From the WSJ energy blog: Is the anti-ethanol crusade beginning to gather steam among mainstream Western publications? Two weeks after The Economist confessed, in a stunned-sounding editorial that it found itself in agreement with Fidel Castro’s vehement critique of foods-as-fuels, Foreign Affairs magazine has also jumped on board. In the magazine’s May edition, two professors from the University of Minnesota write that, like Castro and The Economist, they believe the growing use of biofuels may starve the world’s poor by pushing up food prices for minimal environmental gains. "Washington’s fixation on corn-based ethanol has distorted the national agenda," charge the …
So here I am in Washington (the other one) in a homey B&B just eight blocks from the White House. I came here for a number of reasons, not the least of which is attending a conference called Climate Change and International Development (which was, by the way, recorded, and it is said that videos will be available here.) It was pretty good, and the less-public strategy meeting that followed it today (at the Friends of the Earth offices) was even better. Strategically, very little could be more important than the development folks joining the climate battle. Especially if they do something new. There's a lot to say here, and I'll not say much of it. I'm hardly an impartial observer and it would get too messy. But I do want to make a couple of bottom line points.
I’m sure lots of you follow TalkingPointsMemo, one of the earliest and still best political blogs on the net. They’ve started doing a (rather charmingly low-budget) daily TV show, and today they debuted a clip wherein they interview John Kerry before he goes on the Colbert Report. They also got some interesting footage from backstage. Here it is:
Tom Friedman, in last Sunday's New York Times Magazine, makes the point that green is the color that can unite the red and blue states. At Oceana we have found that conservation issues can and do cross party lines. For example, the Bush administration (yes, the Bush administration!) recently -- after working closely with our organization and other groups -- submitted a proposal in the ongoing World Trade Organization talks that would significantly cut fisheries subsidies.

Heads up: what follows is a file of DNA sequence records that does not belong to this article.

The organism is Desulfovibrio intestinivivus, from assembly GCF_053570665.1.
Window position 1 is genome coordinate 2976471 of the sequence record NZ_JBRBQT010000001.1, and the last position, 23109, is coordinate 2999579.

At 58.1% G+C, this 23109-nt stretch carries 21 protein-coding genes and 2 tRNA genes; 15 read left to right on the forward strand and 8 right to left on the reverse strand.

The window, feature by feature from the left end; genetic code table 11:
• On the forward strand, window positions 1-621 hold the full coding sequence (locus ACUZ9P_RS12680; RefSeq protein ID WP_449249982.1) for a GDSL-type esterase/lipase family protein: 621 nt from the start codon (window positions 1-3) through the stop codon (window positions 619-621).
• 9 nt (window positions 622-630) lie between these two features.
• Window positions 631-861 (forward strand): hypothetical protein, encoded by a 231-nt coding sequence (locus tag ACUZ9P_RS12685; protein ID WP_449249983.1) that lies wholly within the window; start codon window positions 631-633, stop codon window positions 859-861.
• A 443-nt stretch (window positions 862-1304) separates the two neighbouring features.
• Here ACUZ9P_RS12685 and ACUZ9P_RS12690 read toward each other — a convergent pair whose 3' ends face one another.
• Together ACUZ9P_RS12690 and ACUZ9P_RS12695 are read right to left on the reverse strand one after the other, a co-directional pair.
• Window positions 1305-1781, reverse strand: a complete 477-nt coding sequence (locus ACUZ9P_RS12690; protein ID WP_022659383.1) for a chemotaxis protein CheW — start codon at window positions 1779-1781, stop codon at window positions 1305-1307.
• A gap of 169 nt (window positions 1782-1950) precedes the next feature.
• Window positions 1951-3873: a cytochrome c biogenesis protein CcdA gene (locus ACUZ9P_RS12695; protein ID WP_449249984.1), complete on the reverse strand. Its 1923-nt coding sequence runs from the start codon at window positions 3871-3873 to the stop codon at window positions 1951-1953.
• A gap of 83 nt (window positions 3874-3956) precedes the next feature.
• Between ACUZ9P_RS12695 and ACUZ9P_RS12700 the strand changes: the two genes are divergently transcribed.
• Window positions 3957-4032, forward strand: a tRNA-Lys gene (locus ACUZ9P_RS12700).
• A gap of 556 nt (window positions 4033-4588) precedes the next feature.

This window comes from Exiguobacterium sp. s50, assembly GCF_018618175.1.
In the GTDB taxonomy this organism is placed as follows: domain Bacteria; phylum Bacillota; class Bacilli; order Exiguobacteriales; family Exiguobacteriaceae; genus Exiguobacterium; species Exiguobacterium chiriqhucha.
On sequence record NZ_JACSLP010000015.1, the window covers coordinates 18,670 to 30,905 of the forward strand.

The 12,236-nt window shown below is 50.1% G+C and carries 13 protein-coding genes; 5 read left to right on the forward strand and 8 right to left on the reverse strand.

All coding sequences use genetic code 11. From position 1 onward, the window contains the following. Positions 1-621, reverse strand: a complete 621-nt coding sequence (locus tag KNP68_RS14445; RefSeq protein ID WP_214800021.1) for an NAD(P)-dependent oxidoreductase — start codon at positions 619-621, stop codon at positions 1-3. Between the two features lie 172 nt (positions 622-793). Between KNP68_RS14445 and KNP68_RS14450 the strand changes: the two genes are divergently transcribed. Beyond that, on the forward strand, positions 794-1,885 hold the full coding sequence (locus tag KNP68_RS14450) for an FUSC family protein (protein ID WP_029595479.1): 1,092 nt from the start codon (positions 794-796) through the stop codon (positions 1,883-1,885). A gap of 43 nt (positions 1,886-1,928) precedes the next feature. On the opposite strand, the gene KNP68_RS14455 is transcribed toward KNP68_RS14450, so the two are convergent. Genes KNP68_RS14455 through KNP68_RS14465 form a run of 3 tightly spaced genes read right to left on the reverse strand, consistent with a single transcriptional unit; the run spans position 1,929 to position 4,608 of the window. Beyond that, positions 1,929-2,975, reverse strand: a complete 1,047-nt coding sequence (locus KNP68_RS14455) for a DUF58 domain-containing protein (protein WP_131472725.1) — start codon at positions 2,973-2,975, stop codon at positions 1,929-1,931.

In the interest of keeping you informed, I offer the final chapter in the mtvU GE Ecomagination Challenge. As you may (or may not) recall, students were asked to propose projects that would green their respective campuses. Out of more than 100 entries, 10 finalists were chosen, and then you voted to help pick the winner (you did vote, didn’t you?). Well, the results are in, and Massachusetts Institute of Technology’s Biodiesel@MIT project has won a $25,000 grant and an Earth Day concert (this weekend) by Angels and Airwaves. Congrats, y’all! The eight-person Biodiesel@MIT team proposed the construction and management …
This is rarely said openly, but needs to be. Yes, climate change is a serious problem; yes, we should address it; but beware of easy solutions and feel-good measures like carbon neutrality that are more than likely scams than serious measures, since they more often than not pay people to do things they would already have done.
But some people want him to. As always, watch this space for updates on Gore’s non-candidacy.
One piece of the smart-grid puzzle is home electricity monitoring — allowing homeowners (and eventually business and factory owners) to track their electricity use in real time. As the old saw goes, what gets measured gets done. Simply making people aware of energy flows is the first step to helping them modulate those flows efficiently. On that note, it’s fantastic to see this: soon, every household in the U.K. will be able to request a smart meter and have it installed for free. The next step, of course, is giving homeowners more automated control. One part of that is smart, …
Did the EPA really think the Mass. v. EPA decision was a "stunner"? Isn’t that the kind of thing you prepare for? On that note, check out a new blog: Warming Law. It was started in the wake of Mass. v. EPA to analyze that decision and its effect on other important pending environmental cases. The writers are attorneys at the Community Rights Council. It’s invaluable for legal laymen like myself, trying to keep up with the rapidly developing role of the judicial branch in the green world.
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